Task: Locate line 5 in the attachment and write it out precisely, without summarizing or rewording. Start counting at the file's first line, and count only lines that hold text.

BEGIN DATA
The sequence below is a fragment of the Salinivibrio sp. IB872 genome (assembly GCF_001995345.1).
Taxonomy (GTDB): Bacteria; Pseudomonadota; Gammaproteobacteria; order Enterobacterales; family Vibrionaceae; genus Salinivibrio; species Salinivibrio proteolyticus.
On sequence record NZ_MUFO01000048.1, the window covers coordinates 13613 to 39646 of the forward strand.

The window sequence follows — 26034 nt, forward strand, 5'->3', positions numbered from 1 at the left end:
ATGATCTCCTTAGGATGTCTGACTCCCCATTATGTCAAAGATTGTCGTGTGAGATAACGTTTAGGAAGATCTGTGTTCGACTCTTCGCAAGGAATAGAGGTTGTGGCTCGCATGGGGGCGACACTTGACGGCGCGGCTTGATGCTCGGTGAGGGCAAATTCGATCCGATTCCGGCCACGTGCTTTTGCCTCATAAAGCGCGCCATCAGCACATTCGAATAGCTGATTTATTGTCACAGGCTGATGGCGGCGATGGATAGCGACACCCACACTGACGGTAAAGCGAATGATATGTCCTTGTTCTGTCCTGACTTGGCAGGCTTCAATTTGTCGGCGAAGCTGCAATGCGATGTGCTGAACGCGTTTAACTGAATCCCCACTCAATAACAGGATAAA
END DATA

ATGATCTCCTTAGGATGTCTGACTCCCCATTATGTCAAAGATTGTCGTGTGAGATAACGTTTAGGAAGATCTGTGTTCGACTCTTCGCAAGGAATAGAGGTTGTGGCTCGCATGGGGGCGACACTTGACGGCGCGGCTTGATGCTCGGTGAGGGCAAATTCGATCCGATTCCGGCCACGTGCTTTTGCCTCATAAAGCGCGCCATCAGCACATTCGAATAGCTGATTTATTGTCACAGGCTGATGGCGGCGATGGATAGCGACACCCACACTGACGGTAAAGCGAATGATATGTCCTTGTTCTGTCCTGACTTGGCAGGCTTCAATTTGTCGGCGAAGCTGCAATGCGATGTGCTGAACGCGTTTAACTGAATCCCCACTCAATAACAGGATAAA